When choosing what to sip during your holiday meal, think light, festive and easy to prepare. This simple, colorful punch requires no recipe: Just mix one-fourth to three-fourths parts cranberry or pomegranate juice with lemon-lime soda to taste. Garnish with a sprig of fresh rosemary and a few raw cranberries or pomegranate seeds.

Few appetizers impress and satisfy guests more than a thoughtfully crafted charcuterie board. To keep hunger at bay until dinner is served, encourage your guests to snack on a beautifully arranged assortment of freshly sliced deli meats, buttery and nutty specialty cheeses, unusual crackers, crunchy breads, vibrant fresh fruit, a palate-cleansing nut and various tasty pepper jellies and sweet jams. You’ll score points for creativity and color!

Festive Sides

Side dishes become as exciting and memorable as the main entrée when you use colorful ingredients like sweet potatoes, red onions and Brussels sprouts in delectable seasoned blends.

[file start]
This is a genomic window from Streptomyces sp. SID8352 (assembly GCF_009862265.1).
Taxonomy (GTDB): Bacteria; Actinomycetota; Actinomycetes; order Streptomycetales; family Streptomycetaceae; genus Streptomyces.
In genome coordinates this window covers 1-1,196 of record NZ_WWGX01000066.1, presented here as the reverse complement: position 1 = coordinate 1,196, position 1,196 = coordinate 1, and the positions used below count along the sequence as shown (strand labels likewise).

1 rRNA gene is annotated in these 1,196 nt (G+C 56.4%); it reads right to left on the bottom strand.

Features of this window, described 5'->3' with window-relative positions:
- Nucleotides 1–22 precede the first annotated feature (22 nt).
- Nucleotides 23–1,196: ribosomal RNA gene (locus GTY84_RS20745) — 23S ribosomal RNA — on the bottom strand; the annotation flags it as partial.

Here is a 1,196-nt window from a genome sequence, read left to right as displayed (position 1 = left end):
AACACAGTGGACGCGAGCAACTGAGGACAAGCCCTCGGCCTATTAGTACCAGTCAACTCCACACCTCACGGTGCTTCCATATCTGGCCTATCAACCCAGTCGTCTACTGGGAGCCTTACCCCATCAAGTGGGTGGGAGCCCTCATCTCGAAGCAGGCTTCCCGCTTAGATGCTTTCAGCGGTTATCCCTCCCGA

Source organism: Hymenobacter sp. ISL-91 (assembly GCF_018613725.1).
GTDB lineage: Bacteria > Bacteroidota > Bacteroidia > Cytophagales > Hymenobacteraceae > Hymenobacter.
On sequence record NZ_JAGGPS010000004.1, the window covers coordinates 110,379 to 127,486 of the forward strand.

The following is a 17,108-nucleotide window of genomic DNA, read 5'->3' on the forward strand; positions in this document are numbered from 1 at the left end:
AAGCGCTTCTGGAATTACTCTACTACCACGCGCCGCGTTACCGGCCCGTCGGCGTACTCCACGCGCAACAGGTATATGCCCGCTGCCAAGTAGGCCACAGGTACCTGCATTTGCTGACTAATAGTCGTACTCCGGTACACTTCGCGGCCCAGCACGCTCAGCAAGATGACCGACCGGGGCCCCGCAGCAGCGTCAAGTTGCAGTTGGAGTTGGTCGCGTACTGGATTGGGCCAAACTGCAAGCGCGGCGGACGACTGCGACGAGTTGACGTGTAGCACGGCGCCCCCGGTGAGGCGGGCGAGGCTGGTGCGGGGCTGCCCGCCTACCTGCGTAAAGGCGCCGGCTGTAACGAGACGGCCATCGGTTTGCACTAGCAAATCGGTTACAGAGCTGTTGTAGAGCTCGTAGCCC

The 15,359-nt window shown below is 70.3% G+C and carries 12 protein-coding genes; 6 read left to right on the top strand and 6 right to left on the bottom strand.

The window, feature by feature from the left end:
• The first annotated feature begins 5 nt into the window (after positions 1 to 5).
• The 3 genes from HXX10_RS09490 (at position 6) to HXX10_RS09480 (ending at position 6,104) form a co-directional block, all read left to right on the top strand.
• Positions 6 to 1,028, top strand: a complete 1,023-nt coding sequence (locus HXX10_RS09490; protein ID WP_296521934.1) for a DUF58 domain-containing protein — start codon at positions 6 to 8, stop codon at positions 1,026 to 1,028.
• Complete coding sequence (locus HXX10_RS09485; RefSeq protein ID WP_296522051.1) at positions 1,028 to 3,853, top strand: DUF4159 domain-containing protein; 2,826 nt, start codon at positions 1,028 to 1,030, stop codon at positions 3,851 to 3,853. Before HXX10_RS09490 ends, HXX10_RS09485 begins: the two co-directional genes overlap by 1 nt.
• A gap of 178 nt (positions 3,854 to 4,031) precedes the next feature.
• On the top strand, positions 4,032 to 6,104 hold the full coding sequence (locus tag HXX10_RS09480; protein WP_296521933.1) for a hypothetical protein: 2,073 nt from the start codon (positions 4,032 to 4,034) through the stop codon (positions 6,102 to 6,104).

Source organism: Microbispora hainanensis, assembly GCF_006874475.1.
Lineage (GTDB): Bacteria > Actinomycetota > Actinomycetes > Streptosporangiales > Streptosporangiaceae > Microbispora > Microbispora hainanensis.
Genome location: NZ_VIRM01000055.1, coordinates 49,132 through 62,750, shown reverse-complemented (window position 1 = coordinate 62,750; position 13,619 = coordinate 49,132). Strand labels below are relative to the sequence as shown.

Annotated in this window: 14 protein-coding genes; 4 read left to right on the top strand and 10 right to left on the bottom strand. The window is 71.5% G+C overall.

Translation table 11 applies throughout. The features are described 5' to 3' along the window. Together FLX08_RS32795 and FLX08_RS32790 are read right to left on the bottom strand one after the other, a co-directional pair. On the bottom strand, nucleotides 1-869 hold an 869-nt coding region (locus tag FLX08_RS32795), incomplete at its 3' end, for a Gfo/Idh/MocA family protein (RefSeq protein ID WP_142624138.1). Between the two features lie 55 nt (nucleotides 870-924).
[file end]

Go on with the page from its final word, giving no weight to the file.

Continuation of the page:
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  • 2 pounds sweet potatoes, peeled and chopped
  • 1 cup orange juice
  • 1 tbsp honey
  • 1 tsp ground ginger
  • Kosher salt, to taste
  • 1 oz fresh ginger, peeled and thinly sliced
  • ⅓ cup loosely packed fresh sage leaves
  • In a large saucepan, cook sweet potatoes in boiling salted water for about 15 minutes or until tender. Drain and return sweet potatoes to saucepan.
  • Mash sweet potatoes with a potato masher until smooth. Stir in orange juice, honey and ground ginger. Season to taste with salt.
  • Heat 2 tablespoons canola oil in a large skillet over medium heat. Add fresh ginger and sage, sauté two minutes. Drain on a paper towel, and garnish sweet potatoes with crisp ginger and sage.
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  • 1 popun brussels sprouts, trimmed and halved
  • 1 tbsp olive oil
  • 1 oz prosciutto, finely chopped
  • 2 cloves garlic, minced
  • ½ cup chicken broth
  • Salt, to taste